Summary

In the heroic days of rail travel, you could dine on kippers and champagne aboard the Brighton Belle, smoke a postprandial cigar as the Golden Arrow approached Paris or be shaved by the Flying Scotsman's onboard barber. Everyone from schoolboys to socialites knew of these glamorous trains.
Andrew Martin recreates famous train journeys by travelling aboard their nearest modern-day equivalents, describing the disappearance of the extravagance and luxury.
©2014 Andrew Martin (P)2016 W. F. Howes Ltd
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Critic reviews

"His wonderfully well-informed, anecdotal prose punches more than just tickets." ( Times)
"A bittersweet journey of contrasts between romance and reality." ( Saga)
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Regular price: £18.79

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Customer Reviews

Most Helpful
3 out of 5 stars
By Trevor Mitchell on 19-10-16

A good book marred by irritations in the narration

What made the experience of listening to Belles and Whistles the most enjoyable?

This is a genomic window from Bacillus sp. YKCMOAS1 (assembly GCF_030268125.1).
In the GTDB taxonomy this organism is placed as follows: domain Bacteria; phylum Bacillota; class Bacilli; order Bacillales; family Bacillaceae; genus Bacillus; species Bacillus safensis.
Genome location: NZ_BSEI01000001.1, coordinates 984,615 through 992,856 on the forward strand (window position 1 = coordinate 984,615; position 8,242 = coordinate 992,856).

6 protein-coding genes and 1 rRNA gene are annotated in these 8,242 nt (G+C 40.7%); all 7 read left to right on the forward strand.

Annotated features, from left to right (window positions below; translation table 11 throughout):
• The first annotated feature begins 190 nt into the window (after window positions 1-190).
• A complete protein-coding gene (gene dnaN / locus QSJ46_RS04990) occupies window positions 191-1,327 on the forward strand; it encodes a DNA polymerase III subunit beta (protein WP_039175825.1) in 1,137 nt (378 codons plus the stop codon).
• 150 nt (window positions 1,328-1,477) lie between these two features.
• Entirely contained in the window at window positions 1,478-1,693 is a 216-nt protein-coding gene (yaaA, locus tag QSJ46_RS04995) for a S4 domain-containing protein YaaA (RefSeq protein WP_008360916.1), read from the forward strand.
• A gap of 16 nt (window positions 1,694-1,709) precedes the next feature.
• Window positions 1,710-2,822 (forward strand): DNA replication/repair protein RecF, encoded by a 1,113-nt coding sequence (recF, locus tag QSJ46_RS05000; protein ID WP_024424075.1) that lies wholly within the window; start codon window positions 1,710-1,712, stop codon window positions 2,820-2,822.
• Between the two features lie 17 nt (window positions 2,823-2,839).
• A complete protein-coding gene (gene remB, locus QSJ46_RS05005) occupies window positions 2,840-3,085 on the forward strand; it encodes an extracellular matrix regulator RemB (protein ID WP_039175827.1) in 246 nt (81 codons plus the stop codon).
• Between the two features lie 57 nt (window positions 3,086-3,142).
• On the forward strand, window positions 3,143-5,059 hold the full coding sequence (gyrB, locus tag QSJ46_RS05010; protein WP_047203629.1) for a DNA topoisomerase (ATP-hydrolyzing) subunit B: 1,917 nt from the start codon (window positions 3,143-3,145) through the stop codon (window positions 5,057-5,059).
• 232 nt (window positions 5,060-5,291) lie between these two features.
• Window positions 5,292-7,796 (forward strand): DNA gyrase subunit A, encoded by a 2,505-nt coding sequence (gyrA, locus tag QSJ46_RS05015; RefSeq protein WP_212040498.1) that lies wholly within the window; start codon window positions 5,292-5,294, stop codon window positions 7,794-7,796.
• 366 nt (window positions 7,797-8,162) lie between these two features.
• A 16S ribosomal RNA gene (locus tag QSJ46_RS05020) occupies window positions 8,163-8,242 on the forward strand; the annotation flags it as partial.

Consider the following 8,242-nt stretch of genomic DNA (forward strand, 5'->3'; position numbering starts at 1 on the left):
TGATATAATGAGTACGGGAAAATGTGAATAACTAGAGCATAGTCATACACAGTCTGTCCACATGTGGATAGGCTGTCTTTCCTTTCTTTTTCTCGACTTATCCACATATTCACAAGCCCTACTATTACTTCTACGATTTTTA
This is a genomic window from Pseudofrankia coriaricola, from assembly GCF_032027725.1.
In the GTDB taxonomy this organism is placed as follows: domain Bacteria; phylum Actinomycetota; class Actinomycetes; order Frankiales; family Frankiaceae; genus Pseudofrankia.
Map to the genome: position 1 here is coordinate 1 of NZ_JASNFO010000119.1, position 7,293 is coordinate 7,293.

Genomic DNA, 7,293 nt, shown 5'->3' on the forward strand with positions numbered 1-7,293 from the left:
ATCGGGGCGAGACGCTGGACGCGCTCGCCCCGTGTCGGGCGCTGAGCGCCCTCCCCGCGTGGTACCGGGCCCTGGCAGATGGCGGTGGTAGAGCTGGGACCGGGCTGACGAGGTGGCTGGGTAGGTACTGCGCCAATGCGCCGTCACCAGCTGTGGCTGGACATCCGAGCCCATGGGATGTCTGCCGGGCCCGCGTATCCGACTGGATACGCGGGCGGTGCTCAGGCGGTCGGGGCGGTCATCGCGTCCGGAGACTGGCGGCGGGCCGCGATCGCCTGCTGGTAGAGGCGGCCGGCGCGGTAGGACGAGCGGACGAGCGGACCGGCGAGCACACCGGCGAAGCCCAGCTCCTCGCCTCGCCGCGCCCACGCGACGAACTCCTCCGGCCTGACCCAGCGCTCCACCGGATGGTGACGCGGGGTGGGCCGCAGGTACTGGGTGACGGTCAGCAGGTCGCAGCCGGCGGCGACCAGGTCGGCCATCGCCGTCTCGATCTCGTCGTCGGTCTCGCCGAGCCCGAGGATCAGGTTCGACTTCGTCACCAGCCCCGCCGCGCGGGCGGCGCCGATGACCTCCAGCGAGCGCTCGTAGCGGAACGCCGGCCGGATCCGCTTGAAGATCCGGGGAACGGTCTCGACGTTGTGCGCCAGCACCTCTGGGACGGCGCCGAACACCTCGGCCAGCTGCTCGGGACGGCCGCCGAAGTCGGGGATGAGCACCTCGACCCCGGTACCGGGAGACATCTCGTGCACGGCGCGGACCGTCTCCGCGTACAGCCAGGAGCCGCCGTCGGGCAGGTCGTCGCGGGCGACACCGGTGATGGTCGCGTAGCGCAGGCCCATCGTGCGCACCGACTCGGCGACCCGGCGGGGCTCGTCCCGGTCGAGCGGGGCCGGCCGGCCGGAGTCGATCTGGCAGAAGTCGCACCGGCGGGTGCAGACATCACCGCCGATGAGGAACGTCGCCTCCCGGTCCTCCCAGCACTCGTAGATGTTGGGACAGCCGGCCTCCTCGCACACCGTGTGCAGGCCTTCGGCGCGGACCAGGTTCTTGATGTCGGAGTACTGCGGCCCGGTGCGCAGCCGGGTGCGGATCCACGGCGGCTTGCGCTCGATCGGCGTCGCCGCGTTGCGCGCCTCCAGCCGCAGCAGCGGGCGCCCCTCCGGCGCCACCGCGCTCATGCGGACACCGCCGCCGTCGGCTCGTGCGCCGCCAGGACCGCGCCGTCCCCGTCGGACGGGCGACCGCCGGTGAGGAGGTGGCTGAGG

The evocation of the luxury trains of the past and the interesting and informative descriptions of some modern services - especially the sleeper trains - which I have always wanted to travel on but never have. The author has made me realise that I'm probably not missing out on as much luxury as I'd imagined.

What was one of the most memorable moments of Belles and Whistles?

Sadly it was the shock and puzzlement at hearing the narrator's pronunciation of Gresley as 'Greesley'.

What didn’t you like about Gordon Griffin’s performance?

The letters ECML serve as an abbreviation for East Coast Main Line in print; however in an audio book their constant repetition saves no time and is an irritation. Even worse is the ponderous spelling out of WCML, which actually takes longer to say than 'West Coast Main Line' and one may wonder why this didn't occur to the narrator. But most annoying of all was Mr Griffin's insistence on pronouncing Sir Nigel Gresley's name as 'Greesley'!

Did you have an emotional reaction to this book? Did it make you laugh or cry?

I did, I winced with pain every time I heard Gresley pronounced as 'Greesley'. This is repeated throughout the chapter on the Flying Scotsman and spoils it.

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